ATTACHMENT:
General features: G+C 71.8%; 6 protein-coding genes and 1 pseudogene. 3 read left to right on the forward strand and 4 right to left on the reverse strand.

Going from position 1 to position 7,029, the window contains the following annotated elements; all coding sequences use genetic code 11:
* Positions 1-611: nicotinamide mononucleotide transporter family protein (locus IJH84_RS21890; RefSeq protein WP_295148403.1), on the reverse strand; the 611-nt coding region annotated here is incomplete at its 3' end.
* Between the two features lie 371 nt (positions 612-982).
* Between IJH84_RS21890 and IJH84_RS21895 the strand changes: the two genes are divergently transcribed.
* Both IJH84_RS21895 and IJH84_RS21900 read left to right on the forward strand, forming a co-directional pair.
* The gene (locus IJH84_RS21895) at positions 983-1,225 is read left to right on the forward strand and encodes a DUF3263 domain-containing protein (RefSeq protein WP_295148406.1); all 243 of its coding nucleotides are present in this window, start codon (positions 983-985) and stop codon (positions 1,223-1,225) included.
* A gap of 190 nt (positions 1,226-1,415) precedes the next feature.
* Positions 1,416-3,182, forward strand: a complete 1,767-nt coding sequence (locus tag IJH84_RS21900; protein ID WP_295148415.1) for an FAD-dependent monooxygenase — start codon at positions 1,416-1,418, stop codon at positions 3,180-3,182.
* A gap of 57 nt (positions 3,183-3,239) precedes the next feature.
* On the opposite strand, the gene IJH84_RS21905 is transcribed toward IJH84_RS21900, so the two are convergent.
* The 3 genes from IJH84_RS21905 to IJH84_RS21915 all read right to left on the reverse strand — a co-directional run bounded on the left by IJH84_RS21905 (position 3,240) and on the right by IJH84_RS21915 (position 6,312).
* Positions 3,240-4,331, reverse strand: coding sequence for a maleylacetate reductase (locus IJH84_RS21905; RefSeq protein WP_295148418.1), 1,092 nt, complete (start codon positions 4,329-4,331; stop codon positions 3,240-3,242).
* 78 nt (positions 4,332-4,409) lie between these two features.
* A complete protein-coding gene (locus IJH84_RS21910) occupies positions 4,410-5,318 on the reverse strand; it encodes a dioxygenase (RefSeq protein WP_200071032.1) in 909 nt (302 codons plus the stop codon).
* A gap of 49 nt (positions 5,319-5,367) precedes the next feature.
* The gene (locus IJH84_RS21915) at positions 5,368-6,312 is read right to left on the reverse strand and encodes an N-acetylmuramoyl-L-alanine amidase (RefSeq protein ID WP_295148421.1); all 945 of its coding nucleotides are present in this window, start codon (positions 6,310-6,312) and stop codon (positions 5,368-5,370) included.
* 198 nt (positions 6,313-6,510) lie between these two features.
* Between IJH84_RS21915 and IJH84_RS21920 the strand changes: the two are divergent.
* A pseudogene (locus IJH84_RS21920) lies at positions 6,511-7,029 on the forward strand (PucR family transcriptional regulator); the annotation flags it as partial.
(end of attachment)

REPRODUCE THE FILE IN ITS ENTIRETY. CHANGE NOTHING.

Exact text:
General features: G+C 71.8%; 6 protein-coding genes and 1 pseudogene. 3 read left to right on the forward strand and 4 right to left on the reverse strand.

Going from position 1 to position 7,029, the window contains the following annotated elements; all coding sequences use genetic code 11:
* Positions 1-611: nicotinamide mononucleotide transporter family protein (locus IJH84_RS21890; RefSeq protein WP_295148403.1), on the reverse strand; the 611-nt coding region annotated here is incomplete at its 3' end.
* Between the two features lie 371 nt (positions 612-982).
* Between IJH84_RS21890 and IJH84_RS21895 the strand changes: the two genes are divergently transcribed.
* Both IJH84_RS21895 and IJH84_RS21900 read left to right on the forward strand, forming a co-directional pair.
* The gene (locus IJH84_RS21895) at positions 983-1,225 is read left to right on the forward strand and encodes a DUF3263 domain-containing protein (RefSeq protein WP_295148406.1); all 243 of its coding nucleotides are present in this window, start codon (positions 983-985) and stop codon (positions 1,223-1,225) included.
* A gap of 190 nt (positions 1,226-1,415) precedes the next feature.
* Positions 1,416-3,182, forward strand: a complete 1,767-nt coding sequence (locus tag IJH84_RS21900; protein ID WP_295148415.1) for an FAD-dependent monooxygenase — start codon at positions 1,416-1,418, stop codon at positions 3,180-3,182.
* A gap of 57 nt (positions 3,183-3,239) precedes the next feature.
* On the opposite strand, the gene IJH84_RS21905 is transcribed toward IJH84_RS21900, so the two are convergent.
* The 3 genes from IJH84_RS21905 to IJH84_RS21915 all read right to left on the reverse strand — a co-directional run bounded on the left by IJH84_RS21905 (position 3,240) and on the right by IJH84_RS21915 (position 6,312).
* Positions 3,240-4,331, reverse strand: coding sequence for a maleylacetate reductase (locus IJH84_RS21905; RefSeq protein WP_295148418.1), 1,092 nt, complete (start codon positions 4,329-4,331; stop codon positions 3,240-3,242).
* 78 nt (positions 4,332-4,409) lie between these two features.
* A complete protein-coding gene (locus IJH84_RS21910) occupies positions 4,410-5,318 on the reverse strand; it encodes a dioxygenase (RefSeq protein WP_200071032.1) in 909 nt (302 codons plus the stop codon).
* A gap of 49 nt (positions 5,319-5,367) precedes the next feature.
* The gene (locus IJH84_RS21915) at positions 5,368-6,312 is read right to left on the reverse strand and encodes an N-acetylmuramoyl-L-alanine amidase (RefSeq protein ID WP_295148421.1); all 945 of its coding nucleotides are present in this window, start codon (positions 6,310-6,312) and stop codon (positions 5,368-5,370) included.
* 198 nt (positions 6,313-6,510) lie between these two features.
* Between IJH84_RS21915 and IJH84_RS21920 the strand changes: the two are divergent.
* A pseudogene (locus IJH84_RS21920) lies at positions 6,511-7,029 on the forward strand (PucR family transcriptional regulator); the annotation flags it as partial.